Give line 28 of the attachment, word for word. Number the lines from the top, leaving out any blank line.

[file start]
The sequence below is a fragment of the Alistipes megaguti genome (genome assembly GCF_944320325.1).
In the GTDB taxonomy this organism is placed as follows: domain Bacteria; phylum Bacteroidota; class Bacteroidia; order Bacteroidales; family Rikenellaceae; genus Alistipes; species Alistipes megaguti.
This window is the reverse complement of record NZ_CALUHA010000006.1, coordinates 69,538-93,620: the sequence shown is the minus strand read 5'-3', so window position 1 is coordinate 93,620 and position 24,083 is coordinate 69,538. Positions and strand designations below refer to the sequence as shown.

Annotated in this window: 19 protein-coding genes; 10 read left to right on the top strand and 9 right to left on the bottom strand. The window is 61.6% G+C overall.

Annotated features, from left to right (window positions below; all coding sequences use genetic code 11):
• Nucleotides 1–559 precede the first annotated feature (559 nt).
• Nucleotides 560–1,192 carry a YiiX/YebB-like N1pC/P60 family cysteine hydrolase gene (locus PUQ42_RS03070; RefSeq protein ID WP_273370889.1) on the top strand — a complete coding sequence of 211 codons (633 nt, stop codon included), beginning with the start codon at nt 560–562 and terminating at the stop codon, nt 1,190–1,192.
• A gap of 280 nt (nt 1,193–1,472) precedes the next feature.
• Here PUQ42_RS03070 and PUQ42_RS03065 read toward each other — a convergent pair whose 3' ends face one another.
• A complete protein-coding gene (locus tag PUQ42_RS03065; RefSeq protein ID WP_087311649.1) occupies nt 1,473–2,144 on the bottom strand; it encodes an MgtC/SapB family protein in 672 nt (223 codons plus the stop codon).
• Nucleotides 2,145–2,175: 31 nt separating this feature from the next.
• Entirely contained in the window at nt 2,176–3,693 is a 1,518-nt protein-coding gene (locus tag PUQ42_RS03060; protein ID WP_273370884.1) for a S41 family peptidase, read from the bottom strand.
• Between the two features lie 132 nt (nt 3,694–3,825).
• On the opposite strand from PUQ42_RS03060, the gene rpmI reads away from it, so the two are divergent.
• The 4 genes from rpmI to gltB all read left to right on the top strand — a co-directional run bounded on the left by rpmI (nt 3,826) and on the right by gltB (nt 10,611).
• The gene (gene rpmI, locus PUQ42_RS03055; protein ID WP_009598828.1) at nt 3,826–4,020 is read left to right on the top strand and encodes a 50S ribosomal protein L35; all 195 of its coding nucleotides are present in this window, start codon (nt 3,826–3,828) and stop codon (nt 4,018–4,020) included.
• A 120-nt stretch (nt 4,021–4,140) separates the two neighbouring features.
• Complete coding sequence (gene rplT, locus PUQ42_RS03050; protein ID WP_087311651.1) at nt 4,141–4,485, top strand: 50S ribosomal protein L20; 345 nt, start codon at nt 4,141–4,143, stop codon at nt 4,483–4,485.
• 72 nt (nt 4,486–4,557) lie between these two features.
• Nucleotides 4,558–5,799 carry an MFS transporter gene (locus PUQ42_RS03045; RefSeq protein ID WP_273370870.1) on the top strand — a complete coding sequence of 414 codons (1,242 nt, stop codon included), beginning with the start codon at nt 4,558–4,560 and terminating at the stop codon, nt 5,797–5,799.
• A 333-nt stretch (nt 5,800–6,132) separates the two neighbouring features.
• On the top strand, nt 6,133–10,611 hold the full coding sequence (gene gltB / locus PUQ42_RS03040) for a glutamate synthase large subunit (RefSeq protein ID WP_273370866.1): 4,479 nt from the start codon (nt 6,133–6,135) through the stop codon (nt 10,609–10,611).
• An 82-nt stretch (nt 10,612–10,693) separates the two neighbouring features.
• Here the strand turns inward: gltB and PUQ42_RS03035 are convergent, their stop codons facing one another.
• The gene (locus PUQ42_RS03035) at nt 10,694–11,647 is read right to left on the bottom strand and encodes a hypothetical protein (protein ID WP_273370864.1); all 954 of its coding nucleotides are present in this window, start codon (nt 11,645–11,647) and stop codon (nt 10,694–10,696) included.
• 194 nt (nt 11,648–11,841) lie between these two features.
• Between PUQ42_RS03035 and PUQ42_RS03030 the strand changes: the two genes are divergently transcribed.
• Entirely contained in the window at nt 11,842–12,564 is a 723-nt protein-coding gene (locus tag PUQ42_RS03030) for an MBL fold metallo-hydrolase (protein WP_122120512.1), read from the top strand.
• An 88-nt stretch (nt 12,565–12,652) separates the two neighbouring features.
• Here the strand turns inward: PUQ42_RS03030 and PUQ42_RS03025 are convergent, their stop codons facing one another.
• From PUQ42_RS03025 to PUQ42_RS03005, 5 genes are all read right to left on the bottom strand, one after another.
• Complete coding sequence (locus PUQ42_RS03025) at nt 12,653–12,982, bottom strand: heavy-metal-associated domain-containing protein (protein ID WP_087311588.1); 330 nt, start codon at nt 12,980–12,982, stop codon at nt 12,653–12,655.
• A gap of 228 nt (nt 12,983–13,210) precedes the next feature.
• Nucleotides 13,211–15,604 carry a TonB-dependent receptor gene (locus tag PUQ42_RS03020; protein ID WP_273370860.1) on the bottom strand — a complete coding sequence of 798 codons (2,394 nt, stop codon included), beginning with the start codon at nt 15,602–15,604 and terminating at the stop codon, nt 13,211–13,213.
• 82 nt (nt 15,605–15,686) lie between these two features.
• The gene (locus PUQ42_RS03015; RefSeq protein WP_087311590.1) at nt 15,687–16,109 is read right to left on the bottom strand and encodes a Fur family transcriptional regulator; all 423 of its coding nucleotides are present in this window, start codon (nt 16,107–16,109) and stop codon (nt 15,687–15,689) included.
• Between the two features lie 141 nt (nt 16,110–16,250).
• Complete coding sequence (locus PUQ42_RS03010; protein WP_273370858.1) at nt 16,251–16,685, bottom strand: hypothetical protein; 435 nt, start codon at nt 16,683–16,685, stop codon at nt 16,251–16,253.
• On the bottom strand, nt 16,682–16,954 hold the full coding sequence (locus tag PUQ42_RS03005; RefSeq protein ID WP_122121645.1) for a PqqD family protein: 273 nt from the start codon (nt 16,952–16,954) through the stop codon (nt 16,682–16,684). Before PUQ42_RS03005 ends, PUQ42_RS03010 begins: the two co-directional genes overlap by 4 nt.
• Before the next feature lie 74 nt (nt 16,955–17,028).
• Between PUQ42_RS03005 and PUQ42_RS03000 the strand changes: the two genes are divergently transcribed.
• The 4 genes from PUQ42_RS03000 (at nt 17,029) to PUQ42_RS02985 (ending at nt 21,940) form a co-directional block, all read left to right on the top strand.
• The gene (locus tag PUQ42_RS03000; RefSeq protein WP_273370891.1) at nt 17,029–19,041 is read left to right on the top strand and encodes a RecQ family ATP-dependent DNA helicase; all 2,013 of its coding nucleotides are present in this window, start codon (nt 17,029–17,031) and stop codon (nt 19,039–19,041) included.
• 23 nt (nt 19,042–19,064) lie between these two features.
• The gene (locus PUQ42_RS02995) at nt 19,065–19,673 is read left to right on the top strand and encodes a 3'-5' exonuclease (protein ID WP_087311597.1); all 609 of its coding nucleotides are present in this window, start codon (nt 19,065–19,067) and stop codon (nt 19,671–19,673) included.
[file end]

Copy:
• Entirely contained in the window at nt 11,842–12,564 is a 723-nt protein-coding gene (locus tag PUQ42_RS03030) for an MBL fold metallo-hydrolase (protein WP_122120512.1), read from the top strand.